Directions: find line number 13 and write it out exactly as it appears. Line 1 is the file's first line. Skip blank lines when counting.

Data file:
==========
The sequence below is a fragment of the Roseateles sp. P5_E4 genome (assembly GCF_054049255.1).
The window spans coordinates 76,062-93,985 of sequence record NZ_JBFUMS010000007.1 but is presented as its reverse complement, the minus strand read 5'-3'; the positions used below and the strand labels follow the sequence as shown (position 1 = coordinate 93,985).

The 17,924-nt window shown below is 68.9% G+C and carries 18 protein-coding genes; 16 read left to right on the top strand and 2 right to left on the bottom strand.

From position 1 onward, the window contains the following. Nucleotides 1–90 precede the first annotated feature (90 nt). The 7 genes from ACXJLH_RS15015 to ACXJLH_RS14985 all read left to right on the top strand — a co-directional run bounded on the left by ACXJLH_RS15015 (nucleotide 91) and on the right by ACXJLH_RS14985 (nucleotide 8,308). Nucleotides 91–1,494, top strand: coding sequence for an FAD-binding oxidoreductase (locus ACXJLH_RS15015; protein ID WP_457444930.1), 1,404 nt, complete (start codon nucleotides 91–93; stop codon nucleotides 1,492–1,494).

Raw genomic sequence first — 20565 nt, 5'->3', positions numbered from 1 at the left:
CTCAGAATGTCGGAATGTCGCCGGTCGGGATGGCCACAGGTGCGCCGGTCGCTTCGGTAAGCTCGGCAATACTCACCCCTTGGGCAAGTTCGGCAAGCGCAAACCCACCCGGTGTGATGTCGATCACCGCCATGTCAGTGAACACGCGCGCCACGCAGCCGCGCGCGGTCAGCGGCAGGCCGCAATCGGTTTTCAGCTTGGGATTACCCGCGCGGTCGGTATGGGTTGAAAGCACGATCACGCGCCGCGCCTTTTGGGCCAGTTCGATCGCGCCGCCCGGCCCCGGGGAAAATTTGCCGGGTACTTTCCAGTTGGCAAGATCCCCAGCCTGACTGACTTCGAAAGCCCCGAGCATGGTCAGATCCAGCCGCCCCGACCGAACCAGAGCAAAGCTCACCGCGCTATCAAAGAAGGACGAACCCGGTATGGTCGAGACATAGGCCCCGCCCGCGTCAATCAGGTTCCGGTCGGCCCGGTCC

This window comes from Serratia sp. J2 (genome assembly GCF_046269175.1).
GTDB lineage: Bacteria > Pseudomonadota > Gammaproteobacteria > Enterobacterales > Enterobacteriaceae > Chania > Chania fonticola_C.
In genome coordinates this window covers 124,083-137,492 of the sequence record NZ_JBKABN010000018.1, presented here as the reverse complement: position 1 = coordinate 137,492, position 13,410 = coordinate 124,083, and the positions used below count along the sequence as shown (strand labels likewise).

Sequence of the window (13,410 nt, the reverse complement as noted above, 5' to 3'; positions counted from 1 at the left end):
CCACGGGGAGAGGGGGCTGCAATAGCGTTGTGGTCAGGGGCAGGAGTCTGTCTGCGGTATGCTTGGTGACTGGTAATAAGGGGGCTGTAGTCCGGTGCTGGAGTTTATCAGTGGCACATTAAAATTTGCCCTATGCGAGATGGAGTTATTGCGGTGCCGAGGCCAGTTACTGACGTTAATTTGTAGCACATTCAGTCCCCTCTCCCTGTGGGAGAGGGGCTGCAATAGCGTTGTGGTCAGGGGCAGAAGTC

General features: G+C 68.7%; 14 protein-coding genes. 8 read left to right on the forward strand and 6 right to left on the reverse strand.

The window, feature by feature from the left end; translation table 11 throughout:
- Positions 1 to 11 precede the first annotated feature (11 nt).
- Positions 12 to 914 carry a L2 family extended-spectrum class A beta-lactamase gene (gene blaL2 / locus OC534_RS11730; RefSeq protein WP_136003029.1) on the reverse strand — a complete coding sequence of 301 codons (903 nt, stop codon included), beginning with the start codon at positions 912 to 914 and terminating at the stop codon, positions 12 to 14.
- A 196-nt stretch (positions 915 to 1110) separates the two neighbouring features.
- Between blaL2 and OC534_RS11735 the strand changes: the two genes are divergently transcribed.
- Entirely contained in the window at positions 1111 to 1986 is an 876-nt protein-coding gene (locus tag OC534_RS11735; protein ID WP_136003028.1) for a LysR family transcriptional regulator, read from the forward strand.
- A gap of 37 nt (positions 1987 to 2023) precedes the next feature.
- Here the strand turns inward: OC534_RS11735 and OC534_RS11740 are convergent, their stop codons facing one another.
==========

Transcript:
The window, feature by feature from the left end; translation table 11 throughout: